Two personal injury solicitors have been sanctioned by the Solicitors Regulation Authority (SRA) for breaches of the referral fee ban.
Janet Cruise, former sole practitioner of Wirral firm Wolf Law was rebuked and fined £2,000, with £600 costs, while Maneer Ahmed Ghani, a consultant at Blackburn firm KG Solicitors, was rebuked and ordered to pay a contribution to costs.
Ms Cruise received the maximum fine that the SRA could levy without referring her to the Solicitors Disciplinary Tribunal.
She was found to have paid for referrals in contravention of the Legal Aid, Sentencing and Punishment of Offenders Act 2012 (LASPO) and not having an effective system to supervise and monitor the referrals, as well as the actions of a man called Karl Fischer, who worked for her.
In 2012 Ms Cruise was approached by Mr Fischer with an offer to use his intermediate sources to refer potential claimants to her firm in return for a marketing fee calculated at 50% of the recovered costs in any litigation.
Satisfied that the arrangement did not infringe LASPO, she agreed and the agreement took effect in April 2013, when the ban came into force. Mr Fischer worked out of Wolf Law’s offices and exclusively for the firm.
However, by the summer of 2013, Ms Cruise realised that the model was not entirely compliant with LASPO as her firm started to receive communications directly from the intermediate sources that contained the prospective claimants’ details and not through Mr Fischer’s company, Karl Fischer Limited (KFL).
She admitted that she paid around £47,000 for 38 cases acquired this way – around a quarter of the cases brought in through KFL.
The SRA said that it nonetheless took her five months to terminate these arrangements – during which time the regulator issued a warning notice on referrals – a delay which had not been “satisfactorily explained”, and as Mr Fischer took his files with him when he left in December 2013, it was not known how many non-compliant matters were accepted in that time.
The solicitor had put in place a risk assessment process for incoming claims, but then delegated its operation to Mr Fischer, who did not follow it. “Ms Cruise did not spot that,” the SRA said.
“Ms Cruise, without good reason, placed an unjustified and disproportionate amount of trust and reliance in Mr Fischer as both the initial and only point of contact for the referring sources, as well as the self-assessor for the risk assessment process.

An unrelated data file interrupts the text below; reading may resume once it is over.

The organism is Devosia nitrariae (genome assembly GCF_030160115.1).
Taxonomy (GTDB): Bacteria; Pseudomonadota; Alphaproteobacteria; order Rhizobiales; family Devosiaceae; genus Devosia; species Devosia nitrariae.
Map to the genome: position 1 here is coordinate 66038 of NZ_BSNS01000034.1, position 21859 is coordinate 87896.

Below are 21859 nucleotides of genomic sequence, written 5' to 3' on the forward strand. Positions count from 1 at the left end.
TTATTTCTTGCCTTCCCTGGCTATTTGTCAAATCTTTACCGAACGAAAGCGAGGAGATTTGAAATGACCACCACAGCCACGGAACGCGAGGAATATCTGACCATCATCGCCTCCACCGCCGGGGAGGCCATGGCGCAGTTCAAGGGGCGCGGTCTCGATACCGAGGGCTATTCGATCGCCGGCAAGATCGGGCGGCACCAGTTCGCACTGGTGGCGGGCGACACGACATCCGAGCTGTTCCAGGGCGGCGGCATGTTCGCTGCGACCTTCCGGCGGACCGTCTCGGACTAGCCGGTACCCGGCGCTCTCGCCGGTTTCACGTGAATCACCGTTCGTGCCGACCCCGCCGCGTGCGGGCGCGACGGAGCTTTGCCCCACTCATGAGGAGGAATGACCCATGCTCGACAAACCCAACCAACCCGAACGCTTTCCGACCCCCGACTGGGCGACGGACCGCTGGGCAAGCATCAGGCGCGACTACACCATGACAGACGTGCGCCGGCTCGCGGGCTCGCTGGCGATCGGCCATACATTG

“As a sole practitioner with a new (and untested) business model and a new (and untested) trading ‘partner’ in the shapes of KFL and Mr Fischer, she ought not to have done this.
“[We] have seen no evidence either that Ms Cruise had any direct contact with any representatives at the referral sources, or sought to validate whether the arrangement described by Mr Fischer, and which she elected to adopt within her own practice, was being followed.”
The “occasional spot-checks” she carried out on files to ensure compliance were deemed inadequate, “since it missed files which Mr Fischer managed to conceal from view”.
It should have been clear at the time that Ms Cruise should have not delegated decisions about taking on new work, the SRA said.
The SRA concluded that a rebuke and financial penalty were proportionate “because we are satisfied that Ms Cruise knows and understands what has happened, has gained insight into her conduct and has removed Mr Fischer and his company, as well as the defective business model, as the threat to her practice”.
In the other case, like Ms Cruise, Mr Ghani failed to achieve Outcome 9.8 of the SRA Code of Conduct, which says a solicitor must not pay a prohibited referral fee.
He was found to have entered into a referral agreement for personal injury claims on behalf of his firm, and authorised payments for referrals made under that agreement.
The SRA said the company with which the agreement was made was not registered with the Ministry of Justice as required.
Mr Ghani “also made direct contact with clients referred to him contrary to the terms of the referral agreement”.